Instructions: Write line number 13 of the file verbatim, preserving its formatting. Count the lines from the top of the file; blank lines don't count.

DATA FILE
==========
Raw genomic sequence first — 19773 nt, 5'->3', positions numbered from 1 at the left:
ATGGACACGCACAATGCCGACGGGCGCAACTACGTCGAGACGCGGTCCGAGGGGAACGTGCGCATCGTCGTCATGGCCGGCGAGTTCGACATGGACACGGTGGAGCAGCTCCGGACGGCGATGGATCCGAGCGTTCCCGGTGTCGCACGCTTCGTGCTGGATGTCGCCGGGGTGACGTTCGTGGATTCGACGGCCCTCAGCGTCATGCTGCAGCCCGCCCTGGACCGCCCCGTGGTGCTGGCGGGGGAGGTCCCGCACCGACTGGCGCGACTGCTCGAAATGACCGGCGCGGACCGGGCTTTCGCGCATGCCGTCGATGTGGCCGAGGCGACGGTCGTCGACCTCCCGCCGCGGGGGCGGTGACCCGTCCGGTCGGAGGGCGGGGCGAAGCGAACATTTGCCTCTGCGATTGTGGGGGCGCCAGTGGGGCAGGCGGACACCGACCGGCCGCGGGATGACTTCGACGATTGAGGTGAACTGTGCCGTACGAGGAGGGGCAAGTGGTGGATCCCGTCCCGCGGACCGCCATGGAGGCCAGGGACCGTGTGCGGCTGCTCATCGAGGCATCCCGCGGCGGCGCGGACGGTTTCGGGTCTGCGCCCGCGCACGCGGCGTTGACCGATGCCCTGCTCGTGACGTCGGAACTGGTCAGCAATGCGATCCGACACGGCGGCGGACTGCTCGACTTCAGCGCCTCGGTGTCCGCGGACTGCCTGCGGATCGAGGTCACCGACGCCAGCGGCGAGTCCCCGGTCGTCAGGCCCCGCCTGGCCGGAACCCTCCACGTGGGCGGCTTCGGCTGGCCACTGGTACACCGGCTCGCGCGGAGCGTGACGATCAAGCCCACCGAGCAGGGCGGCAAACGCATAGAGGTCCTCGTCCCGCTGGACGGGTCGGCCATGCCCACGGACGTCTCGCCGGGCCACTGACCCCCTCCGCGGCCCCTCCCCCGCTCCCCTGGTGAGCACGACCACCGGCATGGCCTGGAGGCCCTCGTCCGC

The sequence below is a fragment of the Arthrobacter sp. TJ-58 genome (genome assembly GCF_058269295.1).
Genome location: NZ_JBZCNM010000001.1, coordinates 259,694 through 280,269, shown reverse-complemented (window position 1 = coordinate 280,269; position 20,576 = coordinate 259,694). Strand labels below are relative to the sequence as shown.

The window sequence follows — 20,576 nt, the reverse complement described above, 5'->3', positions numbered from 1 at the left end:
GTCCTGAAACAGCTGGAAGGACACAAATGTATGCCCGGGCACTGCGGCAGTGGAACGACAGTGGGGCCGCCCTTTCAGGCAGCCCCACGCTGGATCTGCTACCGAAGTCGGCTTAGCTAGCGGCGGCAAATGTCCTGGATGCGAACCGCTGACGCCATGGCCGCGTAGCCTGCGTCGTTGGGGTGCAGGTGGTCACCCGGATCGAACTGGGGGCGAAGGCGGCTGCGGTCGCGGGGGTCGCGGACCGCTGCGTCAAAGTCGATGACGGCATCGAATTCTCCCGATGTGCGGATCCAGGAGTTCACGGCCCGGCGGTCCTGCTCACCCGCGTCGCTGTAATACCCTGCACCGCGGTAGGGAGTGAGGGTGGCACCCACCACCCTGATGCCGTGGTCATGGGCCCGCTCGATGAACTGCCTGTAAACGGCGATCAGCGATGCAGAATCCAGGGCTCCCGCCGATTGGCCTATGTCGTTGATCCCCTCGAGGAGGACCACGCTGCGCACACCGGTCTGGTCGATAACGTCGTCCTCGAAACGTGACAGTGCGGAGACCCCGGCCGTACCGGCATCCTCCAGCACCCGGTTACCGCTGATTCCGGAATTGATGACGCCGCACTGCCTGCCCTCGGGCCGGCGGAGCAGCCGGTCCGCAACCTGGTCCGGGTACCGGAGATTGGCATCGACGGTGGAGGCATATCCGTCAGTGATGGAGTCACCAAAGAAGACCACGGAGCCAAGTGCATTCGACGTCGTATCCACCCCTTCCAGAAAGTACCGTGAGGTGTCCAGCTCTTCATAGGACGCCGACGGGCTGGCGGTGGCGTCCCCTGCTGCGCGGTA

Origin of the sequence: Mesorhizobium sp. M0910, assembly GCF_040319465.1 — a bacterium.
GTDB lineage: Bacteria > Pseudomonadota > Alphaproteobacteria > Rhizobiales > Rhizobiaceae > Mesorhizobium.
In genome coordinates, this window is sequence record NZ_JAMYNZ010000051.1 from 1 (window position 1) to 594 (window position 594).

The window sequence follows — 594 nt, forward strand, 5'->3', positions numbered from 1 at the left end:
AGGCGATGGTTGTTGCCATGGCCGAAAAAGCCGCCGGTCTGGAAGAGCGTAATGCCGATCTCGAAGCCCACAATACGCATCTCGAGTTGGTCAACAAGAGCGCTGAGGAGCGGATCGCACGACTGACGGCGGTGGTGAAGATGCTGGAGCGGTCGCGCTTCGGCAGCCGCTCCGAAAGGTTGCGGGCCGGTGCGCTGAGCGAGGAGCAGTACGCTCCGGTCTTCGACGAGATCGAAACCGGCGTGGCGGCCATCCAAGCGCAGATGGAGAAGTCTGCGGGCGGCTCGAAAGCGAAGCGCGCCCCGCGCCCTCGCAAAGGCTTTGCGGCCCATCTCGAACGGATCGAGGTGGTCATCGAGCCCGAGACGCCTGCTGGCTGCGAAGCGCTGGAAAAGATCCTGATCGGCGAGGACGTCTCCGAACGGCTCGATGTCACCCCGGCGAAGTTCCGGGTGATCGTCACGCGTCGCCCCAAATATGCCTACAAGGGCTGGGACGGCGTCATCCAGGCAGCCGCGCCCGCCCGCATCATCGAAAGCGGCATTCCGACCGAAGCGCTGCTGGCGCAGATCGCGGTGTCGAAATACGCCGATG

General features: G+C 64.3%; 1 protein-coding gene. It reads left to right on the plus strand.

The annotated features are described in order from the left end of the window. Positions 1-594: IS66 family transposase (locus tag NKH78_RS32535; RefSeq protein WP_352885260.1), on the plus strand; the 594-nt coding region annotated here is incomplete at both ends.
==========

The annotated features are described in order from the left end of the window. Positions 1-594: IS66 family transposase (locus tag NKH78_RS32535; RefSeq protein WP_352885260.1), on the plus strand; the 594-nt coding region annotated here is incomplete at both ends.